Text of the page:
The Puritans who colonized the Plymouth, Massachusetts area celebrated the first Thanksgiving in 1621. The first celebration was known as the Autumn Harvest Feast. It wasn’t until October 31, 1939, that President Franklin D. Roosevelt officially declared Thanksgiving to be the second to the last Thursday in November. Through Presidential Proclamation, he made Thanksgiving a national holiday. In a tradition that extended back to the original celebration, it is a time when family and friends get together to give thanks for all the blessings in their lives.
Everything we know about the first Thanksgiving comes from two sources. The most valuable source of the account was a letter written by Edward Winslow, a month later in December 1621. The second account was by William Bradford, the governor of the original colony. His account is less accurate because it was written 20 years after the fact, in a brief mention in his account titled “Of Plymouth Plantation.” Both men were part of the 100 pilgrims that left for the New World in 1620.
The first Thanksgiving in 1621 was attended by a little more than 170 people. The Puritans numbered approximately 55 individuals and the rest were made up of the local native American Indian tribe, the Wampanoag. Of the colonists, 22 were adult men, four were married women, and the rest were made up of children and teenagers. The women were far outnumbered because approximately 78 percent of them died from the harsh winters and disease. It was these four married women who prepared the meal to make the first “Autumn Harvest Feast,” now called Thanksgiving, possible.
These Puritan women were Susanna Winslow, Mary Brewster, Elizabeth Hopkins and Eleanor Billington. It was these four women who made the first Thanksgiving a celebration so memorable and historic that we still commemorate it over 400 years later.
Susanna Winslow had the title of Goodwife. A Goodwife is the head of the household that holds the status of equal partner to her husband. Goodwife Winslow was 29 years old when she married Edward Winslow and participated in the cooking of the Autumn Harvest Feast. This was her second marriage.
Winslow’s first husband, William White, died during the first winter in February 1621. They had two sons together, Resolve and Peregrine. Edward Winslow’s first wife Elizabeth had a daughter named Margaret. Elizabeth Winslow died in March of 1621. Susanne married Edward Winslow five months later, two months before the Autumn Harvest Feast.
Mary Brewster was 52 years old and held the title of Saint. This title was bestowed on her because she was married to the spiritual leader, William Brewster. Mary and William Brewster had four children. Two daughters, Patience and Fear, which were left behind in England because they did not think that they would survive the journey to the New World. They also had two sons, Love and Wrestling, who were present at the first Autumn Harvest Feast.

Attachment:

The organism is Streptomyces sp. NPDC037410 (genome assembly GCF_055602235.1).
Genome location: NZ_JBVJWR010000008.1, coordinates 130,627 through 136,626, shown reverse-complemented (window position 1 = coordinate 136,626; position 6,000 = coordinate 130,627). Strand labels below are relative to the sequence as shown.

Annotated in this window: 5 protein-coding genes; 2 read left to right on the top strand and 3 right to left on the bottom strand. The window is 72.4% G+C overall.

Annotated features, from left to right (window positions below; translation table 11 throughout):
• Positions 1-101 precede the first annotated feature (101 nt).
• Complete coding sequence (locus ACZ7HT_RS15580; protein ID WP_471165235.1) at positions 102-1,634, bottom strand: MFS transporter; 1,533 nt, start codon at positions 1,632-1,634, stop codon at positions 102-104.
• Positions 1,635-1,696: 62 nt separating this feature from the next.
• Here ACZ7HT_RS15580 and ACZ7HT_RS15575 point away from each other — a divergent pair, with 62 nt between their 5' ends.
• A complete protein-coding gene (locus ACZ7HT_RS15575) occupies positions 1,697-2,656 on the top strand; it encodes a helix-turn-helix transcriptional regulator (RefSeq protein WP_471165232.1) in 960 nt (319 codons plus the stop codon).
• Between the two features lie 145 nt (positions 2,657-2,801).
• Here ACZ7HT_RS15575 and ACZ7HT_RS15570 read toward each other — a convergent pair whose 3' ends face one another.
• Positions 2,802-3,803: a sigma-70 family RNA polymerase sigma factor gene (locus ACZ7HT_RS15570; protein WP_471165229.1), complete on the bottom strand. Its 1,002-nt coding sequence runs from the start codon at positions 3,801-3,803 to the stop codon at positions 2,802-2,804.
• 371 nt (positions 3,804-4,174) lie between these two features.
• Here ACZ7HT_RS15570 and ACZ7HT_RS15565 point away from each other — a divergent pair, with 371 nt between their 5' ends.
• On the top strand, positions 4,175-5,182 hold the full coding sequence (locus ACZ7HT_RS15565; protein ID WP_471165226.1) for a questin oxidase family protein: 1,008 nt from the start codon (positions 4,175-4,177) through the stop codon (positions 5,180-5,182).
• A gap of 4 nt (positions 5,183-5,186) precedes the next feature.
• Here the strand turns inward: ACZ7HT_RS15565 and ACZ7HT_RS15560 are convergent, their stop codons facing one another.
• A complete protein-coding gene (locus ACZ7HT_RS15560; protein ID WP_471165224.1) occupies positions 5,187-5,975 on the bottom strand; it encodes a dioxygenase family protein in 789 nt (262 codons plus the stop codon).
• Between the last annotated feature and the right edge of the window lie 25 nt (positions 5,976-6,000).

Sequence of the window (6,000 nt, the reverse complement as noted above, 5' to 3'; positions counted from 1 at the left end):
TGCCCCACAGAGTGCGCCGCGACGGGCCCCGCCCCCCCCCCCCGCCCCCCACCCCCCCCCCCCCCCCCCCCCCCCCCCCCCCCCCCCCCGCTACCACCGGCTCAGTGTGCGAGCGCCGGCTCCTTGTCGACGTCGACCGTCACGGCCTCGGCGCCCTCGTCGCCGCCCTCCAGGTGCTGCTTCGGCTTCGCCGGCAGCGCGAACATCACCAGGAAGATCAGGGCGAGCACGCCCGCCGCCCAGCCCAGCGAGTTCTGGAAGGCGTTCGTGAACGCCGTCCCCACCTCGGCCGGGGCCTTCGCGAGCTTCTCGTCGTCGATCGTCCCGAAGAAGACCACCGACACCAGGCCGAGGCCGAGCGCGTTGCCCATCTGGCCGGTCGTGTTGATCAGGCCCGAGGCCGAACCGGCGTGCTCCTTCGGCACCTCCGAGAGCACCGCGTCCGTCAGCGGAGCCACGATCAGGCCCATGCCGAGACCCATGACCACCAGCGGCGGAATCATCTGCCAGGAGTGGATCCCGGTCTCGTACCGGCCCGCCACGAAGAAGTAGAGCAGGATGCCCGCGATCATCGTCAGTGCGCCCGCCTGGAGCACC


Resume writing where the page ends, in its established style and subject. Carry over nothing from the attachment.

Patience and Fear arrived at the colony a few years later. Once in the New World, Fear married another Saint, Isaac Allerton. Fear’s great-great-great-grandson Zachery Taylor became the 12th President of the United States.
Elizabeth Hopkins held the title of Traveler. This is because she was married to the very colorful traveler and explorer, Stephen Hopkins. Stephen Hopkins had traveled throughout the Caribbean and understood many dialects of the native populations. He had also taken part in the settlement of Jamestown.
Elizabeth was pregnant before setting voyage for the New World. She had hoped to give birth in the new land. Unfortunately, strong crosswinds and storms delayed the trip and the Mayflower landed later than expected. As a result, Oceanus was born beneath the deck in the dark, damp, and cramped hull of the ship.
Elizabeth and Stephen Hopkins were not particularly religious individuals like the rest of the Puritans. They had five more children and ran a tavern. They often got in trouble with the law and had to pay fines for serving alcohol on Sundays and overserving customers.
Eleanor Billington had the title of Troublemaker. This is because her family were known as troublemakers. She had a very hard time controlling her husband John and two sons, John and Francis. Francis almost burned down the Mayflower as it sat in the harbor at Plymouth. John would go to another settlement called Nausets and make trouble with the new colonists upon their arrival.
The Governor, William Bradford referred to John Billington, Elanor’s husband, as a knave (a pheasant). The governor described the Billington family as the most “profane” of all the families. He would also often clash with Capt. Myles Standish, the leader of the colony’s militia. In 1630, John Billington was hanged for murdering a neighbor.
Eleanor Billington was herself a “troublemaker.” In 1636 she was sent to the stocks and was administered lashings for slandering another colonist, John Doane. Even though the Billingtons were known as troublemakers, they were invited to the first Autumn Harvest Feast and Eleanor helped prepare the meal.
There were five teenage girls who helped the four women prepare the first Thanksgiving meal, or the Autumn Harvest Feast. These girls were Pricilla Mullins, Dorothy (maidservant with no last name), Elizabeth Tilley, Mary Chilton, and Constance Hopkins.
Pricilla Mullins was 19 years old and lost both her parents during the winter. She soon married John Alden after the first Autumn Harvest Feast. Mary Chilton, 14 years old, was known as the first woman to set foot on Plymouth soil when she disembarked from the Mayflower. The other three helpers were Dorothy, a 19-year-old maidservant, Elizabeth Tilley, 14 years old, and Constance Hopkins, 13 years old.
We are thankful for the women of the past who shaped our family traditions today!